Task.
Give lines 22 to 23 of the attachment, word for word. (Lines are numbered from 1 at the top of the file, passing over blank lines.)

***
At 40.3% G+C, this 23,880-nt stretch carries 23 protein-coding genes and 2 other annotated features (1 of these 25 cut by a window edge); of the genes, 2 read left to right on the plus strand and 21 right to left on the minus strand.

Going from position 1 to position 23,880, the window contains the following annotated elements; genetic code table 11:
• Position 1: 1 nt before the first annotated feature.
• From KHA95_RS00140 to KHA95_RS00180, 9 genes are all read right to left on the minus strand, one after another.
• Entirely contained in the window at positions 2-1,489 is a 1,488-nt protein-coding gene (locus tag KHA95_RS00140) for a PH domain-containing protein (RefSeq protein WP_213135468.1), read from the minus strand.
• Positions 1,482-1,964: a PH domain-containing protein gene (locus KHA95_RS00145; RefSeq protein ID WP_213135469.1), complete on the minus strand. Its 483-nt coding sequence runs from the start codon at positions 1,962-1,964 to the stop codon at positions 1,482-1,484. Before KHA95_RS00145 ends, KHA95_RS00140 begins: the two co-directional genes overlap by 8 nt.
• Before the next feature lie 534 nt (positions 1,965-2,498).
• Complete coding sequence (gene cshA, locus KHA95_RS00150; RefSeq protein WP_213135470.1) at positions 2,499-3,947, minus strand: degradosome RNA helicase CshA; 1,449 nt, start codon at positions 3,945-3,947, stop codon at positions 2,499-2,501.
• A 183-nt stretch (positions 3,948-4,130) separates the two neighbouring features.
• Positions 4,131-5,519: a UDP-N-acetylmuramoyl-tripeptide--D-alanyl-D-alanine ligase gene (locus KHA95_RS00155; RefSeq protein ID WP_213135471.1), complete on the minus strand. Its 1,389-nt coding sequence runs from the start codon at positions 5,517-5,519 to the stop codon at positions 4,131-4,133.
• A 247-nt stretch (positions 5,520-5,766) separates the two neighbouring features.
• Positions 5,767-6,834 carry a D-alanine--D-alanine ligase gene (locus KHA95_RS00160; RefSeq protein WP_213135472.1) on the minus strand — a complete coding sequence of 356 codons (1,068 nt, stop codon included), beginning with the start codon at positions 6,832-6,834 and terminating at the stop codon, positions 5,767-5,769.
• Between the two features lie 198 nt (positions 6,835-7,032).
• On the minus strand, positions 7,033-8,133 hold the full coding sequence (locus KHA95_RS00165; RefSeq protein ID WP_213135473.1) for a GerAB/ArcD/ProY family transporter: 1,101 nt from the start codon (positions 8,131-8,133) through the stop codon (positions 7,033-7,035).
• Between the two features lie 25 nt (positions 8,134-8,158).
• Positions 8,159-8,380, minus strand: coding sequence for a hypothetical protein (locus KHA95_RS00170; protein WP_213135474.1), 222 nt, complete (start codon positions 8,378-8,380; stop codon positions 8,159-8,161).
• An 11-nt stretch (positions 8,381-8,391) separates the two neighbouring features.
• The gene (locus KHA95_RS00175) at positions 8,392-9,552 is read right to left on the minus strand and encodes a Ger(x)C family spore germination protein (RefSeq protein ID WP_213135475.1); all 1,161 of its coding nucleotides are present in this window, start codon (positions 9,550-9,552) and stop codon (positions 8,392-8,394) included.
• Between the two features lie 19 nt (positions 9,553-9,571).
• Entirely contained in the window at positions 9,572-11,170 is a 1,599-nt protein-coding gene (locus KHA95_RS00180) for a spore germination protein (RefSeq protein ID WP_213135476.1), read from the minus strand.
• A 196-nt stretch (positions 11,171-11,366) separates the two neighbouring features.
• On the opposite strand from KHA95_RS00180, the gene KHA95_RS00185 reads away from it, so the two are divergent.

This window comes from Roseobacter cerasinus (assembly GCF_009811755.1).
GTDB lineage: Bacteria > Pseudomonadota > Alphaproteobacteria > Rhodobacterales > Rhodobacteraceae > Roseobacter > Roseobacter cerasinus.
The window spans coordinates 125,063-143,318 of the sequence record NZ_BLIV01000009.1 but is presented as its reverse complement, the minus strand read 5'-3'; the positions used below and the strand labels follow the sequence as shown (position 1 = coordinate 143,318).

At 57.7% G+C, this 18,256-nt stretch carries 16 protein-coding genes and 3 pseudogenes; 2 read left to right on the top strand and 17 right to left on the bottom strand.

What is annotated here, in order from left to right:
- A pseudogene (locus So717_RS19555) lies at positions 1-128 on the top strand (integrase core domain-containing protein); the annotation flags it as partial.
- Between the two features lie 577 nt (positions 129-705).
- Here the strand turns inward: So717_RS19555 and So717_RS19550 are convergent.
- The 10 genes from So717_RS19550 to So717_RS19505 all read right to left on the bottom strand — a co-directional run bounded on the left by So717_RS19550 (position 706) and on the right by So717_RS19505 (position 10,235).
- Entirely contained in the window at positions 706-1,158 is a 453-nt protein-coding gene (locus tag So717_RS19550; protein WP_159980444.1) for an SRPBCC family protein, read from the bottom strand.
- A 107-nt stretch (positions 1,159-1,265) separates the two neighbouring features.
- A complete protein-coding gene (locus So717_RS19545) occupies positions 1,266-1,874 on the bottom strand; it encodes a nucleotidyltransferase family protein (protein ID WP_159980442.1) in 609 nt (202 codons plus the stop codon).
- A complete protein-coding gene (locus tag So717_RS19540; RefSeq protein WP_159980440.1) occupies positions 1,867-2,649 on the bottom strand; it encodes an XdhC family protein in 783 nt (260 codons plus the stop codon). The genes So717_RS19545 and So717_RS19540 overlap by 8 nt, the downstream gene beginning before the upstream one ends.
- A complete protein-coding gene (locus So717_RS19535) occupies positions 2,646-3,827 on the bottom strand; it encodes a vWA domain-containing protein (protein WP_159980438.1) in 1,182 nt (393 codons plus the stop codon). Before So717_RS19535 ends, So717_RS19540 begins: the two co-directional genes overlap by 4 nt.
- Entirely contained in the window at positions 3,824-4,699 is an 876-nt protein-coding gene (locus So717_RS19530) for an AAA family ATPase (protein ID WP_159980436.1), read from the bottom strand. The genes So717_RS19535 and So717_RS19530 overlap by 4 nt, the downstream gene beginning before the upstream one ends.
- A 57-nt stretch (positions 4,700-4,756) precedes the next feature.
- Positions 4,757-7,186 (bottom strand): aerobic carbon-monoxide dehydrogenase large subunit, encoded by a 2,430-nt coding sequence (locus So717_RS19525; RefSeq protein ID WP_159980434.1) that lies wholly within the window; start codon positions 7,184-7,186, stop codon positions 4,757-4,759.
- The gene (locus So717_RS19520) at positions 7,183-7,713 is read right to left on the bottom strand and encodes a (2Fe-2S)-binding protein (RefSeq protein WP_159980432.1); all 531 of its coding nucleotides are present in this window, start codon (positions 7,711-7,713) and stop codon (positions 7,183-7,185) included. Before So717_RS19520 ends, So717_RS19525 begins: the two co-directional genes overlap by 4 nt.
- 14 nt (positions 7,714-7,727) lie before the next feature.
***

• On the opposite strand from KHA95_RS00180, the gene KHA95_RS00185 reads away from it, so the two are divergent.

This window comes from Roseobacter cerasinus (assembly GCF_009811755.1).